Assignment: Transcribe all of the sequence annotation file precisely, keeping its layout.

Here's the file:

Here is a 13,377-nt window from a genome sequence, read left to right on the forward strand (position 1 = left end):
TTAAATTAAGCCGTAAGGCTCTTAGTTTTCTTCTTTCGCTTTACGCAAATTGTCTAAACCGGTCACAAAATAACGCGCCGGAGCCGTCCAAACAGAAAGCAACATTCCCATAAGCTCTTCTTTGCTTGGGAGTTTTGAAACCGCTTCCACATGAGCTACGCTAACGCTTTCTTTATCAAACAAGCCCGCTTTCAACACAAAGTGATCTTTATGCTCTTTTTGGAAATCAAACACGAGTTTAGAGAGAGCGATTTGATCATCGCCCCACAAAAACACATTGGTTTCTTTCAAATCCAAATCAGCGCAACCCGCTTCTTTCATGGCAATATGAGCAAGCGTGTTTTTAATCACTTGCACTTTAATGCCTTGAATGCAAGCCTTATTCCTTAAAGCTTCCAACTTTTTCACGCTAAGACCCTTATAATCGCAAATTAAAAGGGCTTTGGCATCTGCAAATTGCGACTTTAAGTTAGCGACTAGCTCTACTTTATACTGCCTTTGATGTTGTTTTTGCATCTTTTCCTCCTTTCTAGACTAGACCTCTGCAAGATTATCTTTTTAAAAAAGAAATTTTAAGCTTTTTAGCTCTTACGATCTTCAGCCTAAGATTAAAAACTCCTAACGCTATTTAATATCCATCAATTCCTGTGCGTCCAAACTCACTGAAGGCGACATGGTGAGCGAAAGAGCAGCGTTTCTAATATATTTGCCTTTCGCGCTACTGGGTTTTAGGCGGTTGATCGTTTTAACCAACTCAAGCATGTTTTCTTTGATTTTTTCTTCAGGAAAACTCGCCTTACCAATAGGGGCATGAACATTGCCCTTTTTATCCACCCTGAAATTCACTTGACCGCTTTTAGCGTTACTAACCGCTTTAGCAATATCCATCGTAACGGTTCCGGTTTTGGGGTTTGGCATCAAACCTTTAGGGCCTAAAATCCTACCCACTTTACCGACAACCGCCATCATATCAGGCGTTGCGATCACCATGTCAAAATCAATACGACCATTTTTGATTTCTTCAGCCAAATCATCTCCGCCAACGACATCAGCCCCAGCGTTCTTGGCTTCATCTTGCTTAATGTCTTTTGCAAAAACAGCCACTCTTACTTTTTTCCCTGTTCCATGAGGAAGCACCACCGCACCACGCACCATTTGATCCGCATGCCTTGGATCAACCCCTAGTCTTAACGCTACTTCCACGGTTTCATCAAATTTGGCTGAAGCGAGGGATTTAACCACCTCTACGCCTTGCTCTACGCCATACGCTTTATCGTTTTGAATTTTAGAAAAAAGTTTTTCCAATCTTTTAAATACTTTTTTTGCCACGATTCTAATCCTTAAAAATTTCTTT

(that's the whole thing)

Here is a 13,377-nt window from a genome sequence, read left to right on the forward strand (position 1 = left end):
TTAAATTAAGCCGTAAGGCTCTTAGTTTTCTTCTTTCGCTTTACGCAAATTGTCTAAACCGGTCACAAAATAACGCGCCGGAGCCGTCCAAACAGAAAGCAACATTCCCATAAGCTCTTCTTTGCTTGGGAGTTTTGAAACCGCTTCCACATGAGCTACGCTAACGCTTTCTTTATCAAACAAGCCCGCTTTCAACACAAAGTGATCTTTATGCTCTTTTTGGAAATCAAACACGAGTTTAGAGAGAGCGATTTGATCATCGCCCCACAAAAACACATTGGTTTCTTTCAAATCCAAATCAGCGCAACCCGCTTCTTTCATGGCAATATGAGCAAGCGTGTTTTTAATCACTTGCACTTTAATGCCTTGAATGCAAGCCTTATTCCTTAAAGCTTCCAACTTTTTCACGCTAAGACCCTTATAATCGCAAATTAAAAGGGCTTTGGCATCTGCAAATTGCGACTTTAAGTTAGCGACTAGCTCTACTTTATACTGCCTTTGATGTTGTTTTTGCATCTTTTCCTCCTTTCTAGACTAGACCTCTGCAAGATTATCTTTTTAAAAAAGAAATTTTAAGCTTTTTAGCTCTTACGATCTTCAGCCTAAGATTAAAAACTCCTAACGCTATTTAATATCCATCAATTCCTGTGCGTCCAAACTCACTGAAGGCGACATGGTGAGCGAAAGAGCAGCGTTTCTAATATATTTGCCTTTCGCGCTACTGGGTTTTAGGCGGTTGATCGTTTTAACCAACTCAAGCATGTTTTCTTTGATTTTTTCTTCAGGAAAACTCGCCTTACCAATAGGGGCATGAACATTGCCCTTTTTATCCACCCTGAAATTCACTTGACCGCTTTTAGCGTTACTAACCGCTTTAGCAATATCCATCGTAACGGTTCCGGTTTTGGGGTTTGGCATCAAACCTTTAGGGCCTAAAATCCTACCCACTTTACCGACAACCGCCATCATATCAGGCGTTGCGATCACCATGTCAAAATCAATACGACCATTTTTGATTTCTTCAGCCAAATCATCTCCGCCAACGACATCAGCCCCAGCGTTCTTGGCTTCATCTTGCTTAATGTCTTTTGCAAAAACAGCCACTCTTACTTTTTTCCCTGTTCCATGAGGAAGCACCACCGCACCACGCACCATTTGATCCGCATGCCTTGGATCAACCCCTAGTCTTAACGCTACTTCCACGGTTTCATCAAATTTGGCTGAAGCGAGGGATTTAACCACCTCTACGCCTTGCTCTACGCCATACGCTTTATCGTTTTGAATTTTAGAAAAAAGTTTTTCCAATCTTTTAAATACTTTTTTTGCCACGATTCTAATCCTTAAAAATTTCTTT